Chris also carries contact mics and hydrophones made by Jez riley French. The contact mic is good for capturing sounds through vibrations rather than air and works well when placed in undergrowth or below loose soil or sand. Hydrophones can be submerged to capture activity underwater – make sure they are firmly secured so you’re not recording movements of the microphone itself in the water.
DPA’s 4060 omni microphone. Chris wraps brass modelling wire around the lead to act as a mini boom stand.
Another of Chris’ go-to microphones is the SoundField ST450 Portable Microphone System – a multi-capsule microphone that can give out information on X (front/back), Y (left/right) and Z (up/down) axes. The additional dimension can be captured as four signals in the B-Format, giving Chris the flexibility to work for mono, stereo, quad surround and ambisonic arrangements in post-production. He uses this in a normal windshield setup, so at first glance it could be mistaken for a shotgun mic, but in reality it’s far more versatile. The ST450’s preamp enables Chris to shape the spread and directionaility of this multi-capsule array as well, while the Harpex-B decoder plug-in offers further flexibility in post.
Chris doesn’t rule out the use of shotgun mics, but he does mention that they reject some sounds rather than capturing the natural, focused amplification that a parabolic reflector can. He also says that they don’t cope well with indirect sounds, so recording indoors with them can be problematic as there are lots of reflections.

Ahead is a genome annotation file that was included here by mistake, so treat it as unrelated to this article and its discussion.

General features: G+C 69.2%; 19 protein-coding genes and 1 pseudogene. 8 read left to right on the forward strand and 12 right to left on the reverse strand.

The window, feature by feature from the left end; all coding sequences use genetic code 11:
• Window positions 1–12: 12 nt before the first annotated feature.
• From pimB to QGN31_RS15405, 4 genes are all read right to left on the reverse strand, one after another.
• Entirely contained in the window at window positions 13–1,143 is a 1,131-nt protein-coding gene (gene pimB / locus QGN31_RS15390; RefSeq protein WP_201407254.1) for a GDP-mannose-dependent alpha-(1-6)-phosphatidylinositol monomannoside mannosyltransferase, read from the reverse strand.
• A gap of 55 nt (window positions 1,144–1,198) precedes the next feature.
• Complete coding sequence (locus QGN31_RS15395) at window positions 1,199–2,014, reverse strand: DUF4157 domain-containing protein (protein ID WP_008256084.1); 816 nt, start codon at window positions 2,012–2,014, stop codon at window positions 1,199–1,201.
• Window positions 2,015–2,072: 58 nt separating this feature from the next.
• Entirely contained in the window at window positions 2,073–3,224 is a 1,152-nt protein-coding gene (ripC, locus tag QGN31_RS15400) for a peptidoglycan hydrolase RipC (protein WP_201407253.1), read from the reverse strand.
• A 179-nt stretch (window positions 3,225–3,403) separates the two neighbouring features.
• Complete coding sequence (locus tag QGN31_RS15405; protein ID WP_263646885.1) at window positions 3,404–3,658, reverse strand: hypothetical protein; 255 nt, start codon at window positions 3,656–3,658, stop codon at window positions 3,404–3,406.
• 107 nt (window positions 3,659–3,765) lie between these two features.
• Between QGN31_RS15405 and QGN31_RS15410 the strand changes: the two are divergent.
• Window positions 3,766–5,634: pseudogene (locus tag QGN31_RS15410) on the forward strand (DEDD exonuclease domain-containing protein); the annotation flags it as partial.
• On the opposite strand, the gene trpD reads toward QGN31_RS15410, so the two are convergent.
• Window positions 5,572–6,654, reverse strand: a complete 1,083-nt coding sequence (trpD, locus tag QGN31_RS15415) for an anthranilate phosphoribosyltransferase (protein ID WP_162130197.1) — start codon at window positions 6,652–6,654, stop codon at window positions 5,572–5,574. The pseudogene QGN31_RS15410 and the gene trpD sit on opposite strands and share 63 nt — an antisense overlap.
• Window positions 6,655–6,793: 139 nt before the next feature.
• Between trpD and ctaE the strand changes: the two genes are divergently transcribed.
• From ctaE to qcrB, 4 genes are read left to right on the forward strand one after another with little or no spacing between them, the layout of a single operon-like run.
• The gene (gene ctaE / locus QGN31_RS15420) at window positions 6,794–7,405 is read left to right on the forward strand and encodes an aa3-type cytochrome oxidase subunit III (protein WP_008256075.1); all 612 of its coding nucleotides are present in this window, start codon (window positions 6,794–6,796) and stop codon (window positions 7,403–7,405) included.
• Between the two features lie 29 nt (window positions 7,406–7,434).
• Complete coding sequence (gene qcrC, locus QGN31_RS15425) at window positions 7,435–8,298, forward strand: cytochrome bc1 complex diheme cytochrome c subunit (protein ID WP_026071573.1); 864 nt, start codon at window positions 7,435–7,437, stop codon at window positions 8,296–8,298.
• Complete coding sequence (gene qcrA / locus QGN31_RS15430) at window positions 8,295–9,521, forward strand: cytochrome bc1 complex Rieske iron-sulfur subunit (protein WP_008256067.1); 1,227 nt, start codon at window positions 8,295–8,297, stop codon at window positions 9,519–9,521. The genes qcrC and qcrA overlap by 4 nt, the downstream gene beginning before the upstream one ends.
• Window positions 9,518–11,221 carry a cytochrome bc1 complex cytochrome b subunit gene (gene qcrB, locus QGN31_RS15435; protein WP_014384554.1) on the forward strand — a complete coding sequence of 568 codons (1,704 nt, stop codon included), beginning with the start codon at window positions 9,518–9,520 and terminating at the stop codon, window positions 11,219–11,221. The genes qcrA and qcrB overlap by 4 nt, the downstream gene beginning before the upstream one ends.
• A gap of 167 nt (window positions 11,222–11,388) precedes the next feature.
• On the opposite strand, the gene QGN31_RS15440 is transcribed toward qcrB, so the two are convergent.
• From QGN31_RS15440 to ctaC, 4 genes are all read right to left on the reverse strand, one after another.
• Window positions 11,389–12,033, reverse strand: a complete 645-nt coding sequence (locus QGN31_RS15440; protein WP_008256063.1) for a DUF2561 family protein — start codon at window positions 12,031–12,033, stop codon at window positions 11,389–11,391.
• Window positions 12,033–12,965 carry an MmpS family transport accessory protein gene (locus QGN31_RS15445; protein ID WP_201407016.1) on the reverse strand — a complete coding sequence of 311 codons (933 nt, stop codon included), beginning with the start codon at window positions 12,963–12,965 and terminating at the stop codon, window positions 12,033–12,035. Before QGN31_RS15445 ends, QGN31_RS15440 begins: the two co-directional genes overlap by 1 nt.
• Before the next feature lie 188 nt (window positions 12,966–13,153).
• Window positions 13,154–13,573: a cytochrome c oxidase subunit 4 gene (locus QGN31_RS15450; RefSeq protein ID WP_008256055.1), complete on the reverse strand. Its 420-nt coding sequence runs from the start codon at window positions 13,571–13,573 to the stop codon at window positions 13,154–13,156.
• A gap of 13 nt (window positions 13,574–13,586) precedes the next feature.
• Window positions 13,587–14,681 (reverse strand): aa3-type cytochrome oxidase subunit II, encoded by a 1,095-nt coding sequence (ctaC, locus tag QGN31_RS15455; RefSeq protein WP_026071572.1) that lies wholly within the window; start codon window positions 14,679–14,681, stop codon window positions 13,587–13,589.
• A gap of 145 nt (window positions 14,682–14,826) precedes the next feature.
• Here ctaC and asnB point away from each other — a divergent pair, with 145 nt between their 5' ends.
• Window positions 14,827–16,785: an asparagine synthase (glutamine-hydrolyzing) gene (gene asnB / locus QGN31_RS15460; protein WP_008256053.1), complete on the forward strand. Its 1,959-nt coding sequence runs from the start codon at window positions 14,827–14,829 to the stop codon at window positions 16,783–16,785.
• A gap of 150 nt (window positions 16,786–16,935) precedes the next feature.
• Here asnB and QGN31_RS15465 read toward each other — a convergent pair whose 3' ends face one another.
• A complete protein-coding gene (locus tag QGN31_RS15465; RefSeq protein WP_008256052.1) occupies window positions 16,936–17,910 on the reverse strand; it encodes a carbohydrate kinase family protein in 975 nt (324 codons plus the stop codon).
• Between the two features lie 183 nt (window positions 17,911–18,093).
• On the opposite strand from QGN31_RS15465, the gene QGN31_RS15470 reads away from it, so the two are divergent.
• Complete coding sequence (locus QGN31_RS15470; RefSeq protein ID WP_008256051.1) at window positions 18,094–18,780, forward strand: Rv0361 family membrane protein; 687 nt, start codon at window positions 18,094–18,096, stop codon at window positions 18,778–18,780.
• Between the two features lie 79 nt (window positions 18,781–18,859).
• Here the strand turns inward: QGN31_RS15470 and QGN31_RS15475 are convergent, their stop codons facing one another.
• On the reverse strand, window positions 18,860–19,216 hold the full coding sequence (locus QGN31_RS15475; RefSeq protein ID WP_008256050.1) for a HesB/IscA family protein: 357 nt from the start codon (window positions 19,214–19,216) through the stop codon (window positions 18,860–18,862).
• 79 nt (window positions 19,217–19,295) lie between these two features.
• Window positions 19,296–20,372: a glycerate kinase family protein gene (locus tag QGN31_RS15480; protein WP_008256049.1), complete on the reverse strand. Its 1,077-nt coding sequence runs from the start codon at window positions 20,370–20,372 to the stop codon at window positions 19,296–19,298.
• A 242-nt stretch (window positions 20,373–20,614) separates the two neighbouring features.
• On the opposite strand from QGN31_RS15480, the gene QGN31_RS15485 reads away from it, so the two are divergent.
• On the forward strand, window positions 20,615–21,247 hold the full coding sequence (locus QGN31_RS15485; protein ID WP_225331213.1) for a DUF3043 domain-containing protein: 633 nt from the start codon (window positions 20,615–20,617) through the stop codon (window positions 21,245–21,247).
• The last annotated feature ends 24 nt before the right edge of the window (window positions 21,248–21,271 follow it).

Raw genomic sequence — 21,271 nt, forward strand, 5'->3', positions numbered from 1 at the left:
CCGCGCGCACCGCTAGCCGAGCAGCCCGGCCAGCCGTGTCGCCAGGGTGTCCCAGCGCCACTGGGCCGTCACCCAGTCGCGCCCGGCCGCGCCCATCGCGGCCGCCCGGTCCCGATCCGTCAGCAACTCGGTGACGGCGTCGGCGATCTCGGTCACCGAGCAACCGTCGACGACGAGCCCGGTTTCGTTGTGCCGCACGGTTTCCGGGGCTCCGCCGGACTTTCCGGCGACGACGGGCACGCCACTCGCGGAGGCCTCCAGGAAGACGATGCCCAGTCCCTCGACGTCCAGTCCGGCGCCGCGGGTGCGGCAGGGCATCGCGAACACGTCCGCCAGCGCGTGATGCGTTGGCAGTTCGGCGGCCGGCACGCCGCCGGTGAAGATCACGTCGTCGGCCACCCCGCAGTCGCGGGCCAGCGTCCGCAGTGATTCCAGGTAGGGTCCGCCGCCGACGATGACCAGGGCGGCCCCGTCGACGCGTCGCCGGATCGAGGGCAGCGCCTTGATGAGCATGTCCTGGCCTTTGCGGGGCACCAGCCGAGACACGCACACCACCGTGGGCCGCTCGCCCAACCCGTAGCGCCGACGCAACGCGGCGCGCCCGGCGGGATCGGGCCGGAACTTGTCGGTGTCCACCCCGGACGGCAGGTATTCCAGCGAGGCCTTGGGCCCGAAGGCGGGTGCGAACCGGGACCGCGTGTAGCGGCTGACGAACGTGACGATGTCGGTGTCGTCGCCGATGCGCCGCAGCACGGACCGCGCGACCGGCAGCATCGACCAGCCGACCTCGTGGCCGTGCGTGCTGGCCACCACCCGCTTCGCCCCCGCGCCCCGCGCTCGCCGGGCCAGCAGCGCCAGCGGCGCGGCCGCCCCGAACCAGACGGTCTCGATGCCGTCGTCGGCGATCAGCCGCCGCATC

Chris gives us an insight into his choice of microphone and setup: “A parabolic reflector offers great directional options when it comes to recording things that are totally inaccessible, but I like to spend time setting up microphones with long cables whenever I can. I really like using my SoundField microphone for surround work as it’s all in a single microphone casing and you can start off by getting it in the right place, running cables, then exploring the potential with it by interacting with the mic capsules. I’m just finding recording with tools like gun microphones less satisfying, but that may be because I’m using them in the wrong places. But I do use directional mics in my mid-side arrays along with figure-8 mics. I’m enjoying an omni-based mid-side setup at the moment, too.”